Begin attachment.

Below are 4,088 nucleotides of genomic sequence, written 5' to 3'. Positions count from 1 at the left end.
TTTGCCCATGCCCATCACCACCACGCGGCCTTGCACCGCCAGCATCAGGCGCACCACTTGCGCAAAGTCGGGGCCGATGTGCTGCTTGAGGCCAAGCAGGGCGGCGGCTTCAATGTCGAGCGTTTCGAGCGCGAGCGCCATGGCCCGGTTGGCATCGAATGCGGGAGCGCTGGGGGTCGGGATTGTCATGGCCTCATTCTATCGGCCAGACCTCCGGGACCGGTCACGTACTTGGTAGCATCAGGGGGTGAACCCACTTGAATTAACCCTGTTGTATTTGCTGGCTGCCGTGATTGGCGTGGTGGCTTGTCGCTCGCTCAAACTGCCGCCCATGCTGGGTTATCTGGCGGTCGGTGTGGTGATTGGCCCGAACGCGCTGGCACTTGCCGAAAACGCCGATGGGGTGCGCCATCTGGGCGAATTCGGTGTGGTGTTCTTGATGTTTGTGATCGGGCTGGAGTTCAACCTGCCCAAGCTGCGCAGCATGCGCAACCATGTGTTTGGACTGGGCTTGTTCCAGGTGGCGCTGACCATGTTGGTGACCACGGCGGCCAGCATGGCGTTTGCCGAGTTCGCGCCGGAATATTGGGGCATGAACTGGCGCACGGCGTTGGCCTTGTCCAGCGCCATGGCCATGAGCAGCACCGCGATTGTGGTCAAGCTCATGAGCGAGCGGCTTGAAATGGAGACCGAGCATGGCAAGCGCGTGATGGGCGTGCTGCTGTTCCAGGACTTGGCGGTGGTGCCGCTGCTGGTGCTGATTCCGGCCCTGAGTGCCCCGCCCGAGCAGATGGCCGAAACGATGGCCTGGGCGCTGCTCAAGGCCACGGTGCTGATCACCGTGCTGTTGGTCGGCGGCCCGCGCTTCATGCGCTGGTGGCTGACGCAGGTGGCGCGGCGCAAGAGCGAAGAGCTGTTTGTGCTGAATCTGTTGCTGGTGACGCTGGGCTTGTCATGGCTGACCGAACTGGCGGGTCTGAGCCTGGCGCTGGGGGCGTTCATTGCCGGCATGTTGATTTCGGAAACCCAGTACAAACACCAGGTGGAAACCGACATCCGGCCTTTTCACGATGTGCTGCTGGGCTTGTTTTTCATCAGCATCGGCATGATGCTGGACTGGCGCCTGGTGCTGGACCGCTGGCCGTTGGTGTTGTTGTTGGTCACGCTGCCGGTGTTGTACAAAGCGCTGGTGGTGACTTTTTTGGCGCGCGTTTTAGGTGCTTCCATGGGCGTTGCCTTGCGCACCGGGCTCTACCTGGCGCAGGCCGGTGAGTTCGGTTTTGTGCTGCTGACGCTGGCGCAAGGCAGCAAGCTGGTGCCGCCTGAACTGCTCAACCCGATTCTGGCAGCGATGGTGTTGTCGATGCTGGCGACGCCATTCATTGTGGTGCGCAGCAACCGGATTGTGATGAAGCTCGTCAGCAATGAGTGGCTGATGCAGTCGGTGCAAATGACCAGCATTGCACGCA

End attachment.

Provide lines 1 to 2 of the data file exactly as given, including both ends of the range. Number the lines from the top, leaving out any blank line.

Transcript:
Below are 4,088 nucleotides of genomic sequence, written 5' to 3'. Positions count from 1 at the left end.
TTTGCCCATGCCCATCACCACCACGCGGCCTTGCACCGCCAGCATCAGGCGCACCACTTGCGCAAAGTCGGGGCCGATGTGCTGCTTGAGGCCAAGCAGGGCGGCGGCTTCAATGTCGAGCGTTTCGAGCGCGAGCGCCATGGCCCGGTTGGCATCGAATGCGGGAGCGCTGGGGGTCGGGATTGTCATGGCCTCATTCTATCGGCCAGACCTCCGGGACCGGTCACGTACTTGGTAGCATCAGGGGGTGAACCCACTTGAATTAACCCTGTTGTATTTGCTGGCTGCCGTGATTGGCGTGGTGGCTTGTCGCTCGCTCAAACTGCCGCCCATGCTGGGTTATCTGGCGGTCGGTGTGGTGATTGGCCCGAACGCGCTGGCACTTGCCGAAAACGCCGATGGGGTGCGCCATCTGGGCGAATTCGGTGTGGTGTTCTTGATGTTTGTGATCGGGCTGGAGTTCAACCTGCCCAAGCTGCGCAGCATGCGCAACCATGTGTTTGGACTGGGCTTGTTCCAGGTGGCGCTGACCATGTTGGTGACCACGGCGGCCAGCATGGCGTTTGCCGAGTTCGCGCCGGAATATTGGGGCATGAACTGGCGCACGGCGTTGGCCTTGTCCAGCGCCATGGCCATGAGCAGCACCGCGATTGTGGTCAAGCTCATGAGCGAGCGGCTTGAAATGGAGACCGAGCATGGCAAGCGCGTGATGGGCGTGCTGCTGTTCCAGGACTTGGCGGTGGTGCCGCTGCTGGTGCTGATTCCGGCCCTGAGTGCCCCGCCCGAGCAGATGGCCGAAACGATGGCCTGGGCGCTGCTCAAGGCCACGGTGCTGATCACCGTGCTGTTGGTCGGCGGCCCGCGCTTCATGCGCTGGTGGCTGACGCAGGTGGCGCGGCGCAAGAGCGAAGAGCTGTTTGTGCTGAATCTGTTGCTGGTGACGCTGGGCTTGTCATGGCTGACCGAACTGGCGGGTCTGAGCCTGGCGCTGGGGGCGTTCATTGCCGGCATGTTGATTTCGGAAACCCAGTACAAACACCAGGTGGAAACCGACATCCGGCCTTTTCACGATGTGCTGCTGGGCTTGTTTTTCATCAGCATCGGCATGATGCTGGACTGGCGCCTGGTGCTGGACCGCTGGCCGTTGGTGTTGTTGTTGGTCACGCTGCCGGTGTTGTACAAAGCGCTGGTGGTGACTTTTTTGGCGCGCGTTTTAGGTGCTTCCATGGGCGTTGCCTTGCGCACCGGGCTCTACCTGGCGCAGGCCGGTGAGTTCGGTTTTGTGCTGCTGACGCTGGCGCAAGGCAGCAAGCTGGTGCCGCCTGAACTGCTCAACCCGATTCTGGCAGCGATGGTGTTGTCGATGCTGGCGACGCCATTCATTGTGGTGCGCAGCAACCGGATTGTGATGAAGCTCGTCAGCAATGAGTGGCTGATGCAGTCGGTGCAAATGACCAGCATTGCACGCA